For this purpose, dampers have already been proposed which are intended to be interposed between a suspended or an articulated load and a solid support and which are capable of elongation of retraction to oppose small amounts of stress occurring in the event of slow movements due for example to thermal deformations of elements adjacent to the load, and opposing considerable strain in the event of sudden external and possibly alternating stresses, in order dynamically to stabilise the load.
Previously proposed dampers fall into two categories. The first category relates to a hydraulic damper, an example of which is described in our published French Pat. No. 2 286 981. This hydraulic damper has serious drawbacks which are on the one hand due to the not insubstantial likelihood of hydraulic leakages, having regard to the use of a plurality of dynamic seals in the shock absorber, on the other, and above all a lack of rigidity in the entire apparatus, which is due to the presence of a considerable volume of hydraulic fluid since the greater the volume of hydraulic fluid it contains, the less opposition the hydraulic damper will offer to resonance phenomena.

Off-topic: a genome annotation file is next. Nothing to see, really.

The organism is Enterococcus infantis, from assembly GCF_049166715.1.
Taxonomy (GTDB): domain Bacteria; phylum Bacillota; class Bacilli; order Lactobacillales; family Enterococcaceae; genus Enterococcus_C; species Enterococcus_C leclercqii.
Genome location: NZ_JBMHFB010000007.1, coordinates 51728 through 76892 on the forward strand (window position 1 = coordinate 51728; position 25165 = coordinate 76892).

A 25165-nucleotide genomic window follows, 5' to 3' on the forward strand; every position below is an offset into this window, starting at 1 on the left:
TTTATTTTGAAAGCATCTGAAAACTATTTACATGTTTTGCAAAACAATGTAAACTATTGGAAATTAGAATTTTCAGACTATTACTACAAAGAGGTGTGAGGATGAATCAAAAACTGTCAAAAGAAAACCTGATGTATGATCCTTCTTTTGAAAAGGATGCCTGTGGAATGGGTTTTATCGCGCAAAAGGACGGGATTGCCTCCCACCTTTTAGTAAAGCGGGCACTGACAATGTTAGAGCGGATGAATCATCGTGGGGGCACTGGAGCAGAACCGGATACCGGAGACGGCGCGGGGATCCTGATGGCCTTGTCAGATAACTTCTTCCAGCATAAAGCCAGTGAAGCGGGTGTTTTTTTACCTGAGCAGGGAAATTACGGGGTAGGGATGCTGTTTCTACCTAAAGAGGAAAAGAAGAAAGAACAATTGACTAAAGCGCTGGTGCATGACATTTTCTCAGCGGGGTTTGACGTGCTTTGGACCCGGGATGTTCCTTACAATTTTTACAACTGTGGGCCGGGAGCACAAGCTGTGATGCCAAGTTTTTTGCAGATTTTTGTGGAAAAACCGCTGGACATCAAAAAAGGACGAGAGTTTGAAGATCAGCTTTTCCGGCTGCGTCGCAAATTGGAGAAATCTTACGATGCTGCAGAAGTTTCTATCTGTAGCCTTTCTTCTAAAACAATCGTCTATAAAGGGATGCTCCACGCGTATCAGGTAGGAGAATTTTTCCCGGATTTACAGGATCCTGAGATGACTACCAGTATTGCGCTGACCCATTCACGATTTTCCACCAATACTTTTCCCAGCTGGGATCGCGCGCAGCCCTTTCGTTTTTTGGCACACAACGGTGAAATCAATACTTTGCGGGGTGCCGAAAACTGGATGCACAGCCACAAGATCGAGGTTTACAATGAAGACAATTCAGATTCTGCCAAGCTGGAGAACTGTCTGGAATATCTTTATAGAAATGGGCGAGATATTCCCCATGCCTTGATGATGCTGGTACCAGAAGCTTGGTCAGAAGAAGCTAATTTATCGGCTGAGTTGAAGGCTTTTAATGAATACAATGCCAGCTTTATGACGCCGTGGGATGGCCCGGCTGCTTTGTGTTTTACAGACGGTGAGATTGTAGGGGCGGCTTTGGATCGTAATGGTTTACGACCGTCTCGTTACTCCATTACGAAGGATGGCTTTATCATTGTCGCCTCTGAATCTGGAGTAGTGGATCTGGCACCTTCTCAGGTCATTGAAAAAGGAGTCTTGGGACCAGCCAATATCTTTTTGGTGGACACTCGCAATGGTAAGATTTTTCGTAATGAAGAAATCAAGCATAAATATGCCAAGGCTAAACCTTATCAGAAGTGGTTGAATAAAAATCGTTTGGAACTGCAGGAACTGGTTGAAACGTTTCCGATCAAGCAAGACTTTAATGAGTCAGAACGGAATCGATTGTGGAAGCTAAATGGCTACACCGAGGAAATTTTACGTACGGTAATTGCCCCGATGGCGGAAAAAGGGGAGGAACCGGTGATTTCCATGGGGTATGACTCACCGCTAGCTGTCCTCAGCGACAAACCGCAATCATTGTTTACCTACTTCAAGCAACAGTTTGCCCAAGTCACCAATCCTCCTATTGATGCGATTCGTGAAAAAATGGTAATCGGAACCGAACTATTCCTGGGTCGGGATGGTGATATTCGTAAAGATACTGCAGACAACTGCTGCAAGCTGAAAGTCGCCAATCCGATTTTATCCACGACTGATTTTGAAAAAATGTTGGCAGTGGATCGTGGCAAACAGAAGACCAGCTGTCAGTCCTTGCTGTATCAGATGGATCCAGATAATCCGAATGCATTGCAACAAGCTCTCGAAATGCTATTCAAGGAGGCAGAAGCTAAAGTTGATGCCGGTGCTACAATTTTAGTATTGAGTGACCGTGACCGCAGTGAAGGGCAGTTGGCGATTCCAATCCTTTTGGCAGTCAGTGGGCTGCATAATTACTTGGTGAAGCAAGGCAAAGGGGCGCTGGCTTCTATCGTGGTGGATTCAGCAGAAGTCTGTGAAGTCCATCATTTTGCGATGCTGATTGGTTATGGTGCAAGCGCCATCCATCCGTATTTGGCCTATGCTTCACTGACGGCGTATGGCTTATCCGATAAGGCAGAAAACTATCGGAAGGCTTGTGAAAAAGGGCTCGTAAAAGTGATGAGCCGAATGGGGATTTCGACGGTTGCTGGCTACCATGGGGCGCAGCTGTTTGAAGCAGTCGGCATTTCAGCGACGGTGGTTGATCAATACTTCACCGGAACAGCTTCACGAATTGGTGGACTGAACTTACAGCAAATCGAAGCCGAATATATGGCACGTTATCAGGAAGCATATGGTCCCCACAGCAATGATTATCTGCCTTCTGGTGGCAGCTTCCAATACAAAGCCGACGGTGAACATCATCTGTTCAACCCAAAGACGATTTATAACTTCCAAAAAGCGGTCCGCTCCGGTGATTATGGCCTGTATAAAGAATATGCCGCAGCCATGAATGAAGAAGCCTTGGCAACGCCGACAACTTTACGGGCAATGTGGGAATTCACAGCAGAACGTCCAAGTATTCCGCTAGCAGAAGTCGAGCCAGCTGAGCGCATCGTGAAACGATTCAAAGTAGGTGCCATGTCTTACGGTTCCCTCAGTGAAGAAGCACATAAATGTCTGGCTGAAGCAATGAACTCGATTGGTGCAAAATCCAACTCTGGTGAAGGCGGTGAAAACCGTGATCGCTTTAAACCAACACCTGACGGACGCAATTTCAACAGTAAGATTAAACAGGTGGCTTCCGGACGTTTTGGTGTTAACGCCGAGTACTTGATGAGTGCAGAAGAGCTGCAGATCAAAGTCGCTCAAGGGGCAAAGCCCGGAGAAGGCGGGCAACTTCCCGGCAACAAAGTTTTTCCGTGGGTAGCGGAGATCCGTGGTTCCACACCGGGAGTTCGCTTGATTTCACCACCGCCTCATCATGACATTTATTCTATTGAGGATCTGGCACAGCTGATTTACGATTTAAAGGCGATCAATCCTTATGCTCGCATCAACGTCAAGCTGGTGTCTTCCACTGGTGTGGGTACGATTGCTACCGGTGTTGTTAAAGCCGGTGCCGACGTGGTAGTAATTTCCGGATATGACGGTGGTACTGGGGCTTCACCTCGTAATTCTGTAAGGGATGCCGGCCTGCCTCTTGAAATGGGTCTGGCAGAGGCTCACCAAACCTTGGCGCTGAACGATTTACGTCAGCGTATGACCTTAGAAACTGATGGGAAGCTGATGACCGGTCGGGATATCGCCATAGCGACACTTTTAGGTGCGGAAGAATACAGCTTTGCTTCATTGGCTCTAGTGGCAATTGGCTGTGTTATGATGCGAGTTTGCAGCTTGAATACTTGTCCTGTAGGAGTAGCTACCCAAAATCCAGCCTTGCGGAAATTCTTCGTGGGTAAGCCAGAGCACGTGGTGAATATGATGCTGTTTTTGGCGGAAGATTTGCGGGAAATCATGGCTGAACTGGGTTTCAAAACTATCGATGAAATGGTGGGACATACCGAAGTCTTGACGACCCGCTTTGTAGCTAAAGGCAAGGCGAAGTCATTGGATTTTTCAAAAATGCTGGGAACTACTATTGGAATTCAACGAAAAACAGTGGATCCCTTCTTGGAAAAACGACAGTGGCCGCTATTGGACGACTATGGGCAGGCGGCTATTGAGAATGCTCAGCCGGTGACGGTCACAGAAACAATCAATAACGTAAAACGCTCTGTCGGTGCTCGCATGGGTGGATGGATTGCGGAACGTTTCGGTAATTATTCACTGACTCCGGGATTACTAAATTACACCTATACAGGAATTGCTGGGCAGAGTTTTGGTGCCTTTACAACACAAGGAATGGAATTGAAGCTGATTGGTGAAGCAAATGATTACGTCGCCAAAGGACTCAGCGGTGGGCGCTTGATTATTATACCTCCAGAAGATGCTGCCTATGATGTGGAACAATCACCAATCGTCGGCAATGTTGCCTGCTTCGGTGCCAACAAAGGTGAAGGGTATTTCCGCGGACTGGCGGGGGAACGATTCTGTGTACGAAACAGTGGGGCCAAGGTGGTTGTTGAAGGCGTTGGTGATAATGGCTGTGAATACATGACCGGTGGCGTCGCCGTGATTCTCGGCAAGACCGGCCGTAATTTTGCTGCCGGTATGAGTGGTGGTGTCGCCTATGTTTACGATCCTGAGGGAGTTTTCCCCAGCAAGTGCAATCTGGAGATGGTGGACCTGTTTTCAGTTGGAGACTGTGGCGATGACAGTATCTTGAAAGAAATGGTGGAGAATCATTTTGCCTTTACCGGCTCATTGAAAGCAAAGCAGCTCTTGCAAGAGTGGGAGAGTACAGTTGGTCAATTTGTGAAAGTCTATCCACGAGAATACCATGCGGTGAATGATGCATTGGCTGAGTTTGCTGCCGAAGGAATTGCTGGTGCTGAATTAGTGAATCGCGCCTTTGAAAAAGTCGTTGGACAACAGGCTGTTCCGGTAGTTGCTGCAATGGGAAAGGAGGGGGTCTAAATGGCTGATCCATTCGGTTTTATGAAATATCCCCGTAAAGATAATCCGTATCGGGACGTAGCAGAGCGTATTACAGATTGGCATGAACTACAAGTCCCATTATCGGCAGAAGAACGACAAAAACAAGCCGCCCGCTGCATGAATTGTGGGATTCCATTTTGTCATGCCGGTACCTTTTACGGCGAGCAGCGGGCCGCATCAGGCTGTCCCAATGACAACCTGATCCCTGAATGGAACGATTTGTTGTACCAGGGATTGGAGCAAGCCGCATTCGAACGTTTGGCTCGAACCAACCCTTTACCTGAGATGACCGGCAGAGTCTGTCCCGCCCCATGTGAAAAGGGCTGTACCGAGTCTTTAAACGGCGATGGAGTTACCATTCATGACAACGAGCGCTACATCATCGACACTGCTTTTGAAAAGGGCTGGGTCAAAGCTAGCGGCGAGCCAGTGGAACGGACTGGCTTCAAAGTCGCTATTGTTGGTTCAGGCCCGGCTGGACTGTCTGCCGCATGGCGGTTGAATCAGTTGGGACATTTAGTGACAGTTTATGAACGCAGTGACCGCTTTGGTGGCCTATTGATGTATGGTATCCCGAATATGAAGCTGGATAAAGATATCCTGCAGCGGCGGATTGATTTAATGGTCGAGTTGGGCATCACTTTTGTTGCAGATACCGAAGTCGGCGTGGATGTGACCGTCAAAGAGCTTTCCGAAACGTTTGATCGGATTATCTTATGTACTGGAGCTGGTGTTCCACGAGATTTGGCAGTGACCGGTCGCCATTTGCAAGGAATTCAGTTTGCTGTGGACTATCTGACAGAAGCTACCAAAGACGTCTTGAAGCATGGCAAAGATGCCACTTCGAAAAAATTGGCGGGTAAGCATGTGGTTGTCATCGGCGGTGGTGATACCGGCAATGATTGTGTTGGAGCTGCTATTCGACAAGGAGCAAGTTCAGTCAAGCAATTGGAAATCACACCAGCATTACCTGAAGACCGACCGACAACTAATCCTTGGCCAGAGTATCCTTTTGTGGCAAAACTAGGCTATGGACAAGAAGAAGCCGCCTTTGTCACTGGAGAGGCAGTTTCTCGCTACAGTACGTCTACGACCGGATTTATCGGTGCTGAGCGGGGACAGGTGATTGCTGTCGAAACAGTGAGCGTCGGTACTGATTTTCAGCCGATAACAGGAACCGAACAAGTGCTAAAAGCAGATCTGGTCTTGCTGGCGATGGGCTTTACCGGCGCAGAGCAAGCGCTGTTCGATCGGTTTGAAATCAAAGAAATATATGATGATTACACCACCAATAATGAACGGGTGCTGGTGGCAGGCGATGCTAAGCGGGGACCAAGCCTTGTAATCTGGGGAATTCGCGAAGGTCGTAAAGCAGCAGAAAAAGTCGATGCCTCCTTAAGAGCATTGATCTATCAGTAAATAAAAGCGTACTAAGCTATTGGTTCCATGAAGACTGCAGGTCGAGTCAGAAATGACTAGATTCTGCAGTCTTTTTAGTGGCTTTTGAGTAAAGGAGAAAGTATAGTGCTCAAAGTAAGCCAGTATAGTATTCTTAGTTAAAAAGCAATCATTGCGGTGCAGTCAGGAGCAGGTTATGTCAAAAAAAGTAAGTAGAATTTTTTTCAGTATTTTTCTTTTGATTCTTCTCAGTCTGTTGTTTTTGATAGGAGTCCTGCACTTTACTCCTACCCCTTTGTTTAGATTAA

The second known category relates to a mechanical damper which utilises considerable masses of inertia, capable of being caused to rotate by transformation of a linear displacement, but this mechanical shock absorber has one major drawback which is that it does not provide any limitation of the speed of displacement under the action of abnormally high stresses.
This invention has among its objects to provide a damper for a load which is subject to shocks and vibrations, offering only a small amount of stress, resisting slow, such as thermal, deformations, but setting up a blocking reaction against displacements which develop under the effect of considerable acceleration, such as shocks or vibrations, making it possible to limit the speed of the displacement under the effect of abnormally high stresses and, also offering a high degree of rigidity under stress.